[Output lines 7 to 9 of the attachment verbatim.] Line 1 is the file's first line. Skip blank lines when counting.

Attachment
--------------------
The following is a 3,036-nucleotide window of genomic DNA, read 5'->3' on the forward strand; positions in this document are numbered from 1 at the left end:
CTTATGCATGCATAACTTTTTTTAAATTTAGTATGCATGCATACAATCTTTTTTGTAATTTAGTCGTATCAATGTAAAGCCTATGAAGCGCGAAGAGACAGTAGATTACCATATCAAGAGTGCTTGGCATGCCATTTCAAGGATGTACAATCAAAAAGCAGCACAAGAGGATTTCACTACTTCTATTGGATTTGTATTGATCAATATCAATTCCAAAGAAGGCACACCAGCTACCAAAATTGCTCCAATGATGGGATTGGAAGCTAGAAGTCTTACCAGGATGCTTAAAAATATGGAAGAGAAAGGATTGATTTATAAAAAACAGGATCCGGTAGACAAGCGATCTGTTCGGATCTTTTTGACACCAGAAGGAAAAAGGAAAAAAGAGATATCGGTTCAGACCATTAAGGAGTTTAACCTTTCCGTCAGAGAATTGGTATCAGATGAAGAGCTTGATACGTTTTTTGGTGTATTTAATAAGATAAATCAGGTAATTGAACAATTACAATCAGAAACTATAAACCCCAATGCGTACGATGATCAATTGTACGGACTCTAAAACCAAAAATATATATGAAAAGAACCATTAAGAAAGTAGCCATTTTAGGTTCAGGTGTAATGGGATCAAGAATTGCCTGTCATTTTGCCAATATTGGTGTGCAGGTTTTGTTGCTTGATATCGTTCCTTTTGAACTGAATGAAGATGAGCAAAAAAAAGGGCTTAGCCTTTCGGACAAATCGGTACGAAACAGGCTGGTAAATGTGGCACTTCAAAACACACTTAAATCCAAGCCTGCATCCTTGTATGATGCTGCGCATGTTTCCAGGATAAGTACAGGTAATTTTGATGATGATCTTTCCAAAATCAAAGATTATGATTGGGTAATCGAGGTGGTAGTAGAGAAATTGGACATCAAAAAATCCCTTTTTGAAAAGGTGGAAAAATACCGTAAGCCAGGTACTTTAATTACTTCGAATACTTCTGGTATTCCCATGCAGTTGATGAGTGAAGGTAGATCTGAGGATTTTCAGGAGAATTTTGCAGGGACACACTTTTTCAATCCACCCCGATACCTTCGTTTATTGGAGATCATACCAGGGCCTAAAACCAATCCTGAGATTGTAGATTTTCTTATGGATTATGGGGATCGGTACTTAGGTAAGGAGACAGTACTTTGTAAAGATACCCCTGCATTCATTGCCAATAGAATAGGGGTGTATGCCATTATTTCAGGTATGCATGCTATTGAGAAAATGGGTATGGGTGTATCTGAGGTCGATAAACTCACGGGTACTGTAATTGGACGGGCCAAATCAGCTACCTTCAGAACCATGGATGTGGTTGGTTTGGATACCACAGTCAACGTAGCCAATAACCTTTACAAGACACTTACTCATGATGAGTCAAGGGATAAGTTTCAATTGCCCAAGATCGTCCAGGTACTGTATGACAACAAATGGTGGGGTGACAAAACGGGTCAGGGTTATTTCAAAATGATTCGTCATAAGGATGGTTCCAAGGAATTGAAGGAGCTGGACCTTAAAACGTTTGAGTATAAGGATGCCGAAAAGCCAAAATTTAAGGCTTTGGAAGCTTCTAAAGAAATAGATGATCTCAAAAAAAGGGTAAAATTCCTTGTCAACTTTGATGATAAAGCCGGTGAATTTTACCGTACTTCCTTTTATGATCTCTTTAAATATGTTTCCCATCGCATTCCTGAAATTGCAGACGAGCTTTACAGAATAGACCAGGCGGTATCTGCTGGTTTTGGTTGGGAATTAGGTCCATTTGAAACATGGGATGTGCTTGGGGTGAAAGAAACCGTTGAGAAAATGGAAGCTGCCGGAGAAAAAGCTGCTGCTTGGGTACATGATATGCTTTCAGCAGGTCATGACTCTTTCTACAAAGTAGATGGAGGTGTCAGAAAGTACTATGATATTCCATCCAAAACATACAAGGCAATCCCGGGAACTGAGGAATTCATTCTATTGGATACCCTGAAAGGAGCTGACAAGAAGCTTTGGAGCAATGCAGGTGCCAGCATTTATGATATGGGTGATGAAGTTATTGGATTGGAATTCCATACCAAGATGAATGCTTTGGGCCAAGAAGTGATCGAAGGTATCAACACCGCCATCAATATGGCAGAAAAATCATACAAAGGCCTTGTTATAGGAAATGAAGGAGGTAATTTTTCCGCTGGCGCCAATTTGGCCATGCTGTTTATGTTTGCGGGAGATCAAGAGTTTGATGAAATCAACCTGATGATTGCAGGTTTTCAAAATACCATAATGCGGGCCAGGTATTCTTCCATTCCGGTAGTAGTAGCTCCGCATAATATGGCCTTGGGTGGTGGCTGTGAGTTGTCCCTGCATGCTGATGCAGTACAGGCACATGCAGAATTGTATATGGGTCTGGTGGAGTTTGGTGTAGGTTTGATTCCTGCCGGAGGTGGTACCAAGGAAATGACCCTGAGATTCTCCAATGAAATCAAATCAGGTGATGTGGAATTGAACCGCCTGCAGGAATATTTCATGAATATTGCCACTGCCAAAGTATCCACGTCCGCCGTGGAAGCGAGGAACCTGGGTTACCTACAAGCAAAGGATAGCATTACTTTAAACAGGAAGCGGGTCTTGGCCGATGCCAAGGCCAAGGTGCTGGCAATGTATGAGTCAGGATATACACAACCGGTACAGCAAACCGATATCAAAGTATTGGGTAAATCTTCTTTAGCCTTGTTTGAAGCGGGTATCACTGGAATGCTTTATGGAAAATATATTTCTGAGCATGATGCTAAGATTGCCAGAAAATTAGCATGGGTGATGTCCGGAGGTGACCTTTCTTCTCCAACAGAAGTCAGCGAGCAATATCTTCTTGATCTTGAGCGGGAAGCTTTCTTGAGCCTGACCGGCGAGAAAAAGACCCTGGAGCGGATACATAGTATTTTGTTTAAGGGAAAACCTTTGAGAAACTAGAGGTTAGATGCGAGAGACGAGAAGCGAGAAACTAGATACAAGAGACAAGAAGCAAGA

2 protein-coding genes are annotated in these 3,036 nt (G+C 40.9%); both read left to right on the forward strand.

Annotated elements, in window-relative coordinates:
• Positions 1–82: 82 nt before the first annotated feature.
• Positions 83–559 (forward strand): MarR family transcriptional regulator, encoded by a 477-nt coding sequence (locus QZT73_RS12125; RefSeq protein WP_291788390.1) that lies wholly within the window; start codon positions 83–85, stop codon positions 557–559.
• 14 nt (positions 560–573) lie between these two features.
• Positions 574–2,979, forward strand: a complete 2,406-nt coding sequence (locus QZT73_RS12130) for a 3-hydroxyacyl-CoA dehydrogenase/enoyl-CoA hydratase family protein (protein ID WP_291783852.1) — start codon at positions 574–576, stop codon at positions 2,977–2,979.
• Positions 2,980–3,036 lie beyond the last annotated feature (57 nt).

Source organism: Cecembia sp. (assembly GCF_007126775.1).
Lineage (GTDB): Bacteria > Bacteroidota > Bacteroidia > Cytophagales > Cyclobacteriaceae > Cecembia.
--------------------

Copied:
• 14 nt (positions 560–573) lie between these two features.
• Positions 574–2,979, forward strand: a complete 2,406-nt coding sequence (locus QZT73_RS12130) for a 3-hydroxyacyl-CoA dehydrogenase/enoyl-CoA hydratase family protein (protein ID WP_291783852.1) — start codon at positions 574–576, stop codon at positions 2,977–2,979.
• Positions 2,980–3,036 lie beyond the last annotated feature (57 nt).